Thank you for printing my important letter regarding the environment and open spaces two weeks ago.
In regard to your question to me [about Democrats and favors]:
I am not a political person. I vote on issues and capability, not by party. I do not believe that any one party, or members of one party, is more or less likely to conspire or to be complicit in the granting of political favors, to commit fraud or to be corrupt. It is the nature of the beast, and the arena to help one's friends, relatives, acquaintances. That is not the issue, here; the issue is the protection of an environmentally- threatened sensitive piece of property that is on the Community Preservation Fund List and has been ignored by negligent officials in favor of proposed development.
Of course, I do not have access to the in-depth discovery tools available to an investigative reporter, so I must defer to your ability and knowledge. I have been limited in my research — as one person working alone — to public records made available to me by or from the Town of East Hampton. On several visits to do such research, Planning Board files and/or minutes have disappeared, or have been somehow made unavailable.
I have documented negligence and foolishness, but so far have found no evidence of the collusion or deliberate acts of sabotage that you imply, either in this case, or in recent history. If such information exists, I am sure that it crosses party lines, and is relevant to individuals, rather than actual parties. Then again, if this matter is not resolved in a proper and reasonable manner and continues into a lawsuit, then there will be a variety of discovery tools available to find out if any such behavior does exist.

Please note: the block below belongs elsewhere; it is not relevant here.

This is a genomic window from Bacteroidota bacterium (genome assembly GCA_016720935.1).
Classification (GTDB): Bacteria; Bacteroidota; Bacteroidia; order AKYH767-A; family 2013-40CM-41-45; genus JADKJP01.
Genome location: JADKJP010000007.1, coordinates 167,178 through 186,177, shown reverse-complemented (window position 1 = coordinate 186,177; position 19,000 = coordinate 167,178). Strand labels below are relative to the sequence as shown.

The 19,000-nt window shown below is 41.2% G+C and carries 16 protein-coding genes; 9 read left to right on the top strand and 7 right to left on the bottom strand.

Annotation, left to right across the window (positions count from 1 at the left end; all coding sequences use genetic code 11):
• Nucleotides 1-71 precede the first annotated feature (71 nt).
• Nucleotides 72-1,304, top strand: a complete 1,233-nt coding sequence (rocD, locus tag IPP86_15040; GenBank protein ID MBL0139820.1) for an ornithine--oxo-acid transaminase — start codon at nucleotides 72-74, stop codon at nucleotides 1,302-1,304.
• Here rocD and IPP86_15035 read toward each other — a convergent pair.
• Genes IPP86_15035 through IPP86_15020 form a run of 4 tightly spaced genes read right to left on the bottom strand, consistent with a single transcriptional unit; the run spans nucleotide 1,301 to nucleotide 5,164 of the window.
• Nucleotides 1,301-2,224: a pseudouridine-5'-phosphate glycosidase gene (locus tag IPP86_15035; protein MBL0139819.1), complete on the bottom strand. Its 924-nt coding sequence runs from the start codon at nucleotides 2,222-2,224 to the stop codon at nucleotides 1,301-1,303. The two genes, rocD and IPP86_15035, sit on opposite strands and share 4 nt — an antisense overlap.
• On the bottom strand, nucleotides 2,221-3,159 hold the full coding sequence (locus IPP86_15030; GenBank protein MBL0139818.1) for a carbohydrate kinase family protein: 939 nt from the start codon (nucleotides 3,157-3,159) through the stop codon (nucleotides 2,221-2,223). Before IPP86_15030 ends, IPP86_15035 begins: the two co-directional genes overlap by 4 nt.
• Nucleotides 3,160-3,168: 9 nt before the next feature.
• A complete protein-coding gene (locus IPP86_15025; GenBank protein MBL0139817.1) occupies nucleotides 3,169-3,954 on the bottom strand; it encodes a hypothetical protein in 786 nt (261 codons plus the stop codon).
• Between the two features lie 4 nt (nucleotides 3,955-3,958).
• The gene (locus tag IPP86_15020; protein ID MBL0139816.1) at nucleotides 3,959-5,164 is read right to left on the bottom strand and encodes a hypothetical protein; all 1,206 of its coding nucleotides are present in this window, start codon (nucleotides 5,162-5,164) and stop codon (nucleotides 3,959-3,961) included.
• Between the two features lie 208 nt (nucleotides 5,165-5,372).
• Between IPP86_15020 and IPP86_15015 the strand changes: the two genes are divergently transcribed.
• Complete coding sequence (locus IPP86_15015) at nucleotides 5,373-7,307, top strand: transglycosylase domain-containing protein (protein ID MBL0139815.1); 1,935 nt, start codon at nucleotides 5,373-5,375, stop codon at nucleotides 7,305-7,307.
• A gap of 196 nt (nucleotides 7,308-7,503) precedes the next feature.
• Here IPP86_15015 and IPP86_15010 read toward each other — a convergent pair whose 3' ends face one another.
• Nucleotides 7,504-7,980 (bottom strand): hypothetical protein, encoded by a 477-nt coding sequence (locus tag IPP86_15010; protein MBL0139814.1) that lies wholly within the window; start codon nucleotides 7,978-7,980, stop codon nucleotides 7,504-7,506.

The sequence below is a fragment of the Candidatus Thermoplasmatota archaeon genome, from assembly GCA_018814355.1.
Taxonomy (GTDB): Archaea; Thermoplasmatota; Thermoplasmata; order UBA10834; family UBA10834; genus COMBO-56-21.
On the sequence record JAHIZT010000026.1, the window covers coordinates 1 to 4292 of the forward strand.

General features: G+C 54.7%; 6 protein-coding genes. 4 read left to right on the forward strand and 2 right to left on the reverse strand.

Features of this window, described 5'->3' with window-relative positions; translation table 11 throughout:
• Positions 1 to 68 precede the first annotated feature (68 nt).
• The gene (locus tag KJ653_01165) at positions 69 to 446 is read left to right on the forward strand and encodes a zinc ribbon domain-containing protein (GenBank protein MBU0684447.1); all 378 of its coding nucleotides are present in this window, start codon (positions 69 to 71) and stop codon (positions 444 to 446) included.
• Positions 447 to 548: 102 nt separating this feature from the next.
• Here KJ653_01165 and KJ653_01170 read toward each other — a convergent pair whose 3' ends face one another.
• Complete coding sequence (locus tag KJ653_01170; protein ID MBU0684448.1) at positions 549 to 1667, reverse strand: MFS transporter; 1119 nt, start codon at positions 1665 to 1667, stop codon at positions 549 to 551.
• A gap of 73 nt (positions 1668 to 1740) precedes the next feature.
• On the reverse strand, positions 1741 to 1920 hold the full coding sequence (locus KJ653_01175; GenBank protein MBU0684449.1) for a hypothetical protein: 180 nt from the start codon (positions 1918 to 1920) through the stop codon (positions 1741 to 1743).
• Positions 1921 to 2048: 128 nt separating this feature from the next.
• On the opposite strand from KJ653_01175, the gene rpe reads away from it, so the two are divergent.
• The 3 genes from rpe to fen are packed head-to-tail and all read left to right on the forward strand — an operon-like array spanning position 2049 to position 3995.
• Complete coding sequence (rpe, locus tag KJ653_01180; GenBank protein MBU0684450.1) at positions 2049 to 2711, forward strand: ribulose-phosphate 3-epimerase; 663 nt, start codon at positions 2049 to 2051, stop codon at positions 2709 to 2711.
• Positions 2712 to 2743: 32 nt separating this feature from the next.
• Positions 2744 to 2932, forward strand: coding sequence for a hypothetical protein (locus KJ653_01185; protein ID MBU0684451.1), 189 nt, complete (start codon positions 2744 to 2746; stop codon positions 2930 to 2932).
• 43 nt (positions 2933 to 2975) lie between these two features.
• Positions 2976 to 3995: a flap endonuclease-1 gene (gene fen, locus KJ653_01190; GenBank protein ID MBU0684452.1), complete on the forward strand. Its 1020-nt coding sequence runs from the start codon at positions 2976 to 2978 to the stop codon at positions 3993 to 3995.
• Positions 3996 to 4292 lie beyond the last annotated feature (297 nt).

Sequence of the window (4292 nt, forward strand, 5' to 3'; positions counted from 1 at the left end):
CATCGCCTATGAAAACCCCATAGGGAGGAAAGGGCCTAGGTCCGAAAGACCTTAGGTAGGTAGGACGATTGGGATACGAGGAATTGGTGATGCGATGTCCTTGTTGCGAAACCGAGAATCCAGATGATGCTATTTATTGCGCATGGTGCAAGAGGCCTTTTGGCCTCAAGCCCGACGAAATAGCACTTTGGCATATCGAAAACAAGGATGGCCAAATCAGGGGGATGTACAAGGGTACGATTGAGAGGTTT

It has been suggested to me that the entire application process for a subdivision is a ploy to enhance the value of the property, so that when any purchase is ultimately made, the owners will make a greater profit. Although this seems to be a logical conclusion, there is not yet any evidence to substantiate this theory, although I am certain that the principals involved would deny it vehemently.
Yesterday, I again read through the entire file on the subdivision application process, and I see no correspondence of any kind between any of the pertinent organizations that would suggest that any attempt at all was made to purchase the property, with or without aid from these organizations [such correspondence may exist in the files of Job Potter, under whose aegis this fell prior to January 2006, or Scott Wilson, East Hampton Purchasing Agent].
I have been told by Jay Schneiderman, Suffolk County Legislator, that the county would probably be willing to partner in such a purchase, but to date no necessary letter of request had been received from Town of East Hampton officials. It is negligence such as this that makes town's [or officials'] actions so suspect.
Thank you again for listening.
August 29, 2006